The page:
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Thiel and the Tycoons


There was somebody who had to be a railroad baron, in an antique suit, his watchchain stretched across his vest. He had the air of one who had seen better days. His forehead twitched. There were the great gray gods of the airplanes, heirs to all the dreams of heavier-than-air travel. There were car gods there: a powerful, serious-faced contingent, with blood on their black gloves and on their chrome teeth: recipients of human sacrifice on a scale undreamed-of since the Aztecs.  Neil Gaiman, American Gods

There are certainly ways in which Peter Thiel is a weird motherfucker (and deepest condolences to the family of Jeff Thomas, who had the misfortune of drifting into Thiel’s orbit and couldn’t find his way out). There are more important ways, however, in which he is a bog standard reactionary industrial tycoon crank, a species which is in some sense global but that also holds a peculiar central space in American social and political history. Holding that the blood of young men will keep him supple and vibrant is an awfully strange thing for a 21st century American to believe, but it’s not out of place with the eccentricities of Carnegie or Rockefeller or Kellogg or Ford or Hearst or Hughes or a dozen other bizarre tycoons in American history. Credit Curtis Yarvin with understanding the marketplace for his astonishingly cranky ideas about political order; folks like Thiel are bound to be attracted to them BECAUSE they are so bizarrely crankish that they could not reasonably be held by a “normal” person. The accumulation of titanic fortunes built around social and technological innovations invariably requires a combination of luck, talent, and privilege, but the accumulators themselves invariably assume that a) only talent is of any importance, and b) that the talent in fungible and can be applied to any area of social and political life.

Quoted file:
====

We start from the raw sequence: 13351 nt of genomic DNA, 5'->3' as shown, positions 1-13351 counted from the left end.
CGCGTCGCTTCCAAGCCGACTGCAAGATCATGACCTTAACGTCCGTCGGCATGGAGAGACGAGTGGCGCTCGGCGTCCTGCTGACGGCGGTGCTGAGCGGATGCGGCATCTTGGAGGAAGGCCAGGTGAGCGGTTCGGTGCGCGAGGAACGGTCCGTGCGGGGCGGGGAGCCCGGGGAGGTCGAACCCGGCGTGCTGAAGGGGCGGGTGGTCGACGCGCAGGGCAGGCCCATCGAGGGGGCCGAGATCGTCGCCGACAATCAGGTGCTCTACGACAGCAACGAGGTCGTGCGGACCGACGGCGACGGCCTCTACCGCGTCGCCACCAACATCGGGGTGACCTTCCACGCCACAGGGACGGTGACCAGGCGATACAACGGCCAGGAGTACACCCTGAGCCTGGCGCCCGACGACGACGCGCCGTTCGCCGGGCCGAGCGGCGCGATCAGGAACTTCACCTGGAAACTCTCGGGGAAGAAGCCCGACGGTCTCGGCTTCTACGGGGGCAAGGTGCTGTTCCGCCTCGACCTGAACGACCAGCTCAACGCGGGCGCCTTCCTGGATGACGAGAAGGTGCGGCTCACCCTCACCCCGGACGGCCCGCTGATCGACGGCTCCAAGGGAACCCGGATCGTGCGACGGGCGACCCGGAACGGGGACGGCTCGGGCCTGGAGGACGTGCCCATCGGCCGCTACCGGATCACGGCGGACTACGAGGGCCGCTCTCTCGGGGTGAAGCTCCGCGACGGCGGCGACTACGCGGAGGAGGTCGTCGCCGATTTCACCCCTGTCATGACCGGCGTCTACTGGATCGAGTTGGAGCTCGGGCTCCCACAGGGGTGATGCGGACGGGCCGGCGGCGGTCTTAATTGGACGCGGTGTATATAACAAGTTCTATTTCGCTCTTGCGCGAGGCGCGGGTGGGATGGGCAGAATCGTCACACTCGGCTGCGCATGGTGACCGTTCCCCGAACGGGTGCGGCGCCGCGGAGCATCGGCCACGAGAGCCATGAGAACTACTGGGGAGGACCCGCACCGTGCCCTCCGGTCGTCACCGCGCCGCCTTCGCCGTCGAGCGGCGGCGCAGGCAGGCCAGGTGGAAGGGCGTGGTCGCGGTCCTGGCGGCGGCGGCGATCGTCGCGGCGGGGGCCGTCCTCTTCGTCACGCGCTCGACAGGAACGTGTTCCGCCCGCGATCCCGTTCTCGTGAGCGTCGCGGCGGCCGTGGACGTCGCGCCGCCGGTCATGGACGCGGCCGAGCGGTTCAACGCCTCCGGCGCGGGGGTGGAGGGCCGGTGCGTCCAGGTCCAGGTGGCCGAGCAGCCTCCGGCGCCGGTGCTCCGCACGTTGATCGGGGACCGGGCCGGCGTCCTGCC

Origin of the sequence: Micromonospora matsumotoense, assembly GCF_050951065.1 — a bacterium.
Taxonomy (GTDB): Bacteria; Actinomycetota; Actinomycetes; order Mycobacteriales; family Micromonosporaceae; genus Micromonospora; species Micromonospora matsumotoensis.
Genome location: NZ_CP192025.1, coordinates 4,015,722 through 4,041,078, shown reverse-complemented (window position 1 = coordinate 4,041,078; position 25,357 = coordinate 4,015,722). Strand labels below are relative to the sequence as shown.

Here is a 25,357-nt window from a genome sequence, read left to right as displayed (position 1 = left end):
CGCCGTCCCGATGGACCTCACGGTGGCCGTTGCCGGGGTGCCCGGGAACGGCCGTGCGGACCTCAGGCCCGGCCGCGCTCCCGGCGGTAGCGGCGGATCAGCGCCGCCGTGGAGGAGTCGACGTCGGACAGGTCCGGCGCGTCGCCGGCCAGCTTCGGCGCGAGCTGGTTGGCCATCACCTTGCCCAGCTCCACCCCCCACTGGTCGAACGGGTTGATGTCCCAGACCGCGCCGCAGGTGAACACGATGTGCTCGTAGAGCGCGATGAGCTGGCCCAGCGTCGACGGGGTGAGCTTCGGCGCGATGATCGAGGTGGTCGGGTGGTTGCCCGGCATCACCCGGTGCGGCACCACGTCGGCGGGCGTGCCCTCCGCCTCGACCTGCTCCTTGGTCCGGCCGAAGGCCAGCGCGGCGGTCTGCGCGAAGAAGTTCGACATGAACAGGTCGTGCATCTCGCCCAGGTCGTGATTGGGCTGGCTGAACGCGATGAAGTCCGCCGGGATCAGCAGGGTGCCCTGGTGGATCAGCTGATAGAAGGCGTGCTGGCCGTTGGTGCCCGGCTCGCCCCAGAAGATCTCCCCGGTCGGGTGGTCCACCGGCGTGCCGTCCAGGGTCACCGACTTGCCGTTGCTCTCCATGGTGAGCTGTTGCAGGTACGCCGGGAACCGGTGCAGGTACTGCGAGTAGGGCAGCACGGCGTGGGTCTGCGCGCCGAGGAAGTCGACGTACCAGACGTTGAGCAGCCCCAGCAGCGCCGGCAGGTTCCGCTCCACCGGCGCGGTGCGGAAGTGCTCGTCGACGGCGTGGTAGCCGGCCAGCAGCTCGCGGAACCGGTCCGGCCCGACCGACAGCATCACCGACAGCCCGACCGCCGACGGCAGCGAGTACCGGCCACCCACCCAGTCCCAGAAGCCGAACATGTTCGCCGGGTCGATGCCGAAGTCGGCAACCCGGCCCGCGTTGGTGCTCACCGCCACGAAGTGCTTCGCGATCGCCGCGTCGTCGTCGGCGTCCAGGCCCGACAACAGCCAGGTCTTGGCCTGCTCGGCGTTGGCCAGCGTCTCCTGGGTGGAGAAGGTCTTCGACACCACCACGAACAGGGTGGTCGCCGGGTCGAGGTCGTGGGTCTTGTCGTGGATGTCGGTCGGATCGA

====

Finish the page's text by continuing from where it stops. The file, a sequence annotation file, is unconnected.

While there certainly is some variance in how billionaires view political life (Carnegie was not Rockefeller and Thiel is not Gates) believing that there are to be rules of morality that should hold to thee but not me, believing that women are sub-human creatures that deserve no space within the political system, believing that the political system ought to be the plaything of yourself and people like you, and especially, believing that with great wealth comes great insight into the social and political condition… these things are not novel within the tycoon class. Also not novel is the rage that the Titans feel when the small and weak dare to question the immensity of their importance:

Thiel did not respond to texts or phone calls requesting comment. Most of the people The Intercept spoke to during this reporting have requested anonymity, citing Thiel’s relentless and successful effort to obliterate Gawker in retribution for outing him in the 2000s.

See also Elon, of course, a man so terribly insecure and with such a limited understanding of the American political system that he thought he could Fix Everything by overspending on a micro-blogging company.

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